How much do I need upfront?
The largest hurdle is generally getting your deposit together, although there are a number of other costs you need to be aware of.
How much do I need for a deposit?
If you have started saving you can start to look at buying once you have around 5% of the purchase price.
If you have between 5% and 20% of the purchase price, you may need to pay what’s called Lenders Mortgage Insurance, which enables us to lend you a larger percentage of the purchase price. This can be included either in your upfront costs or in your loan repayments so that it’s spread out over the term of the loan.
The estimates below do not take into account the money you need for upfront costs.
Example of deposit amounts
|Home purchase price||Minimum deposit|
|With mortgage insurance||Without mortgage insurance|
|% of purchase price||5%||20%|
If you have a deposit of over 20%, you can avoid the extra costs of Lenders Mortgage Insurance.
These figures may differ if you are self-employed and applying for a low doc loan. For more information, read up on low doc loans for the self employed.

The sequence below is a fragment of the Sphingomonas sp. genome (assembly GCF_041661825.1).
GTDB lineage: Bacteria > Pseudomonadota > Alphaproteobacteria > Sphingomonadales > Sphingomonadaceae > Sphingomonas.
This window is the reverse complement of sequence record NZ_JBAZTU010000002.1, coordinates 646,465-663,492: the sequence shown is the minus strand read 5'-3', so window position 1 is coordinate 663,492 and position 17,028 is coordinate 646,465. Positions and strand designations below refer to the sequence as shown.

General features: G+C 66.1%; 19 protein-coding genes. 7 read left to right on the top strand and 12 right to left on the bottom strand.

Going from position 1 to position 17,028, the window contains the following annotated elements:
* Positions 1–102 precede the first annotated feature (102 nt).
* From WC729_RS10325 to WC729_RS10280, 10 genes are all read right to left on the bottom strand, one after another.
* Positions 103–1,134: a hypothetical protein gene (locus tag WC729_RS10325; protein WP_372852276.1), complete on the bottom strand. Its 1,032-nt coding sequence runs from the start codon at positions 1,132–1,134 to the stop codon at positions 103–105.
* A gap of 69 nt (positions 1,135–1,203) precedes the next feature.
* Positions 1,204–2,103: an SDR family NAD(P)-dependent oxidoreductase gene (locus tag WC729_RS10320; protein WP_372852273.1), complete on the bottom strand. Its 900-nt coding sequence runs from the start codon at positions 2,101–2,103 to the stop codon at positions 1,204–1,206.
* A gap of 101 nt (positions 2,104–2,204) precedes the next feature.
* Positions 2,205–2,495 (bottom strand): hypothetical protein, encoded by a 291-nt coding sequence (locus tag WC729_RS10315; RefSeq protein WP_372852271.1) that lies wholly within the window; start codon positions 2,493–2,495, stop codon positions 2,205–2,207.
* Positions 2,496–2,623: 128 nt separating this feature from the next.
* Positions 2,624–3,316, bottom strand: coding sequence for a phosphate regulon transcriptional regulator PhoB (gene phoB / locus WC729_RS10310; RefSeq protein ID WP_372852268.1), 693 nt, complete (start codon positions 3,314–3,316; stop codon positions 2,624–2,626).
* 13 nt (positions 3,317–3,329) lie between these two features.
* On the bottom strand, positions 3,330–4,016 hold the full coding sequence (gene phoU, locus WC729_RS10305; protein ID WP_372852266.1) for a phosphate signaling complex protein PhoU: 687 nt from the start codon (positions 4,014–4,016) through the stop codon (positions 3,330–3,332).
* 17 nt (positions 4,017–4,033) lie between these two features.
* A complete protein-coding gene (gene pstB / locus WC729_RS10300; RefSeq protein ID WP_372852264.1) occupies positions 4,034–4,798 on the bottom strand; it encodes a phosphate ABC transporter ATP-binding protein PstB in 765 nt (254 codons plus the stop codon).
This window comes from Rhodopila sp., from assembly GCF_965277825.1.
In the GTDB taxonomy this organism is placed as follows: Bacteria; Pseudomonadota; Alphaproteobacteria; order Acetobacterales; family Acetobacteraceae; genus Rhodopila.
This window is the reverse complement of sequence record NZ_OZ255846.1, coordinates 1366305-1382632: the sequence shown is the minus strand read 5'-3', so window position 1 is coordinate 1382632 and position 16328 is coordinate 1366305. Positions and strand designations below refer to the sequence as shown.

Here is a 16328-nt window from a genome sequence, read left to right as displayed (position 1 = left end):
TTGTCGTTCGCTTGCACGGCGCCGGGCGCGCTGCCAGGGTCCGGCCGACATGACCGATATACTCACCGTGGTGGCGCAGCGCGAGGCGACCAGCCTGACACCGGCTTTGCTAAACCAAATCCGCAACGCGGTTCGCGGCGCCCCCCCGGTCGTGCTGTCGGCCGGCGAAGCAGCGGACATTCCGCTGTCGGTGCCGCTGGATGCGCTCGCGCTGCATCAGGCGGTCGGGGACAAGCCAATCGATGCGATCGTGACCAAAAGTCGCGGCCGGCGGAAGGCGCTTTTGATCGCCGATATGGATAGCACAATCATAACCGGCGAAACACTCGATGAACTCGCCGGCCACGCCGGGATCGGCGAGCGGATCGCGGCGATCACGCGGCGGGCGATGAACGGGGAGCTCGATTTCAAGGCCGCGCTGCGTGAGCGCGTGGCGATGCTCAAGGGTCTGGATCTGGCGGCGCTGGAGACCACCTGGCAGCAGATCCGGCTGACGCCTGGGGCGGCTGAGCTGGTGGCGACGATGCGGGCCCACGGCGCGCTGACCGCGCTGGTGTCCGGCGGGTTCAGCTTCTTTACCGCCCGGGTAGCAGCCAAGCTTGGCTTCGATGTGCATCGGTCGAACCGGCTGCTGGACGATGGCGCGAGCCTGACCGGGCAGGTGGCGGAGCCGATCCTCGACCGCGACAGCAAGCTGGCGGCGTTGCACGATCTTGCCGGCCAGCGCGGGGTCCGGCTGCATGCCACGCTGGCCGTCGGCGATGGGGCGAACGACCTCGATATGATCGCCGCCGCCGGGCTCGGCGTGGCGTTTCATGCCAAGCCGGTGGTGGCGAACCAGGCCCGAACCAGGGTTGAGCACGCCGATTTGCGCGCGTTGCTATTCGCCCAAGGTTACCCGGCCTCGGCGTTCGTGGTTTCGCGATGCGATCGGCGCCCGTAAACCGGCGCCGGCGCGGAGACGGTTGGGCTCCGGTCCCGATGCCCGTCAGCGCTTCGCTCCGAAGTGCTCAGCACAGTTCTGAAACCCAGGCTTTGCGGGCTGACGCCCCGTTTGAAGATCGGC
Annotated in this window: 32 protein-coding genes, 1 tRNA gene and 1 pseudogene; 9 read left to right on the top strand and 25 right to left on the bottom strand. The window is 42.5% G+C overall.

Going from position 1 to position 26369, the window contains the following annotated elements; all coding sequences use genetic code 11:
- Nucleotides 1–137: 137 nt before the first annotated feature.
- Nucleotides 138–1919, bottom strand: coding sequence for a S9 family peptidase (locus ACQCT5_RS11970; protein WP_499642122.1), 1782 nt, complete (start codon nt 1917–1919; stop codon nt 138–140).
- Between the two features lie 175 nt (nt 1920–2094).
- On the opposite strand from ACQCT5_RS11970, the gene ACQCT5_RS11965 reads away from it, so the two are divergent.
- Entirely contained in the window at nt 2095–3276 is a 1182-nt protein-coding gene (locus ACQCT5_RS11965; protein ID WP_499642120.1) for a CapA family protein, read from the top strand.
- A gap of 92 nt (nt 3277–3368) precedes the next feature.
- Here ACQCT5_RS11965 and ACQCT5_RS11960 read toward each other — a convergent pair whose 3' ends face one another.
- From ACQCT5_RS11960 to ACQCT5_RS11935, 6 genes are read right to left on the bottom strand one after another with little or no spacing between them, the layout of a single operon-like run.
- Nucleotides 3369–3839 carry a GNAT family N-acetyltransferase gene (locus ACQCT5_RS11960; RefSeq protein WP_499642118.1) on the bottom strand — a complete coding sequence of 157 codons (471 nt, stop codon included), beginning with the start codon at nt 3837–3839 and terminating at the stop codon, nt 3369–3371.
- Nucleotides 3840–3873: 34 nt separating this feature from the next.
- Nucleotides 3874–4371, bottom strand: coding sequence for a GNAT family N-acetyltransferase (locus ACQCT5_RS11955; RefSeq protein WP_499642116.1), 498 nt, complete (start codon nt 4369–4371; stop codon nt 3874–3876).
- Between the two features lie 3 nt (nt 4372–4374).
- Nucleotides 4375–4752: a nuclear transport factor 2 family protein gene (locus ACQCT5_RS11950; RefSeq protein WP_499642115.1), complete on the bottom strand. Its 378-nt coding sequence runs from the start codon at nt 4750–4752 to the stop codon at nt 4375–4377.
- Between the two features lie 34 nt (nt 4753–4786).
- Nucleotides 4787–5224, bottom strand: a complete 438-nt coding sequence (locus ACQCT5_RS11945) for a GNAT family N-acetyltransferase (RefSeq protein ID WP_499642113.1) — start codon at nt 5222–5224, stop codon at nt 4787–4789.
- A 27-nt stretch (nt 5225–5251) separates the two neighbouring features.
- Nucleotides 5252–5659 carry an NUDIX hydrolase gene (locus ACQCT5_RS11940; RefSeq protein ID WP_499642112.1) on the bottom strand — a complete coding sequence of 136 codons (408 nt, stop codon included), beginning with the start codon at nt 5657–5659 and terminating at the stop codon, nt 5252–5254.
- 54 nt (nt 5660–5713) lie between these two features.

Use our deposit/equity calculator to work out the deposit you will need.
What if I don’t have a deposit?
If you don’t have a deposit, there are a number of options that can help you get your home sooner.
You may be able to use a guarantee from your parents (supported by a mortgage over their property, or a term deposit) as equity to assist you with your home purchase. These are generally referred to as family guarantees.
Another option is a Deposit Protect Bond, which lets you go ahead with a purchase before you have an actual cash deposit ready. It’s useful if your cash is tied up in other investments or if you’re eligible for the First Home Buyers Grant and using that to help fund your deposit. You can use a Deposit Protect Bond at multiple auctions or by private treaty.
Of course if you’re keen to do it by yourself we have a range of savings accounts to help you save your deposit.
What other costs are there?
There are other up front costs you should consider when you are doing your sums, including:
- Conveyancing and legal costs
- Government fees including stamp duty, although this can be included in the loan
- Title search and registration fees
- Pest and building inspections (typically about $500)
- Home building Insurance prior to settlement, and possibly contents insurance when you move in.
Things you should know
The information contained within this page is general in nature. It serves as a guide only and does not take into account your personal financial needs. Before you act on this information you should seek independent legal and financial advice.
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